Will Wal-Mart Unveil Music Download Site?
The Post claimed Wal-Mart is negotiating deals with five record companies for an online music store that goes live Nov. 15 or at least by Thanksgiving. The service would compete with Apple Computer's iTunes and a similar one from Buy.com.
"At any given moment we're always evaluating new products and services that we can offer online," said Cynthia Lin, PR manager for Walmart.com, Brisbane, CA. "Digital music downloads is something we're looking at and evaluating."
If introduced in time for the holidays, digital downloads would become the latest Walmart.com offering this year after online contact lenses, DVD rentals and new gift baskets.
Lin would not disclose details on Walmart.com's digital download strategy or pricing. Those selling legally online typically charge 79 cents to 99 cents per song downloaded to computers or other instruments.
But as important as music is to Wal-Mart, the reverse is more the case, according to the Post. Wal-Mart accounts for one out of five albums sold in the United States, selling at a loss to entice customers to its stores nationwide.
Wal-Mart is the world's largest retailer. It reported revenue last year of $244.5 billion. As of Aug. 31, the Bentonville, AK, company had 1,494 Wal-Mart stores, 1,386 Supercenters, 532 Sam's Clubs and 56 Neighborhood Markets.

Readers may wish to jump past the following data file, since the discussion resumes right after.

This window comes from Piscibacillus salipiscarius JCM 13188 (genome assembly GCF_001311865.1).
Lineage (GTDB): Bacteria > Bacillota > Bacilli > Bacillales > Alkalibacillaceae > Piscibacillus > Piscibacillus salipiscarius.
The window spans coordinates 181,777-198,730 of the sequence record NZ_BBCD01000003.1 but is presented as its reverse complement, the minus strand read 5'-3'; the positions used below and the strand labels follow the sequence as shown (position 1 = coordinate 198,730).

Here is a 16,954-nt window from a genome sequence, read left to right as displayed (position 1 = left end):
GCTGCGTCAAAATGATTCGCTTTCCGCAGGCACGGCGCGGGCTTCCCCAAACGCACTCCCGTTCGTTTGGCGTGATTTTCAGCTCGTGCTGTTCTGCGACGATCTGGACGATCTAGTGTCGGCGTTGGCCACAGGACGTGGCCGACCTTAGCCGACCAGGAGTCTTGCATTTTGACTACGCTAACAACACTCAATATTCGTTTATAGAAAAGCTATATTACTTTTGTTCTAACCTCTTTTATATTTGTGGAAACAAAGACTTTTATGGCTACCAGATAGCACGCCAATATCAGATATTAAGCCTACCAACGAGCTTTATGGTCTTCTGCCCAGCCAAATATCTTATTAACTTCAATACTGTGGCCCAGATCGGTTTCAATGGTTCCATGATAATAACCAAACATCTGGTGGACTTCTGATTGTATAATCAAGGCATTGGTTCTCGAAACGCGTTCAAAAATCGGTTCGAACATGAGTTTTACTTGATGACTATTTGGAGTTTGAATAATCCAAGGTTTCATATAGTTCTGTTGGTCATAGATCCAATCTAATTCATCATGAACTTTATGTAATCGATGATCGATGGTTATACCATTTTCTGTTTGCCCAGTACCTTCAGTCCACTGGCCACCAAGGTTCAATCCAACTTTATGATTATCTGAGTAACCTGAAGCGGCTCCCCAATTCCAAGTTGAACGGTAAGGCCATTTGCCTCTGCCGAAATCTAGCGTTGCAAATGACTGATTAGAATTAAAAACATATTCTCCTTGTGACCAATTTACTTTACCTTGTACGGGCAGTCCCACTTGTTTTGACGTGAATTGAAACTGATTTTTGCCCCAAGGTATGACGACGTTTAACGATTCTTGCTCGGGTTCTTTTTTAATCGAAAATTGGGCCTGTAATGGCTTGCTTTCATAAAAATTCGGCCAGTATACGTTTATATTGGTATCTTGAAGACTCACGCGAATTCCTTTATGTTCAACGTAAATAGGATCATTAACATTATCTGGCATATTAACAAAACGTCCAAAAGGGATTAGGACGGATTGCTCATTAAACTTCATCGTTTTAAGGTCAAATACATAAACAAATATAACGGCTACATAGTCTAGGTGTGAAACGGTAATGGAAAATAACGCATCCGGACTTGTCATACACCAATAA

The retailer, which employs 1.1 million people nationwide and 300,000 overseas, hopes to get even bigger in fiscal 2004 starting Feb. 1. Plans call for the opening of 50 to 55 discount stores, 220 to 230 Supercenters, 25 to 30 Neighborhood Market stores and 35 to 40 Sam's Club warehouses. It will add 130 to 140 stores overseas.
In addition, the company next year will build three new regional general merchandise distribution centers and two food distribution centers. This will add 5 million square feet of distribution space.
Hopes for Walmart.com are high as well. Industry estimates put e-commerce growth overall this holiday season at 30 percent. That is not what the company has in mind.
"We're planning more than 60 percent growth for holiday e-commerce," Lin said.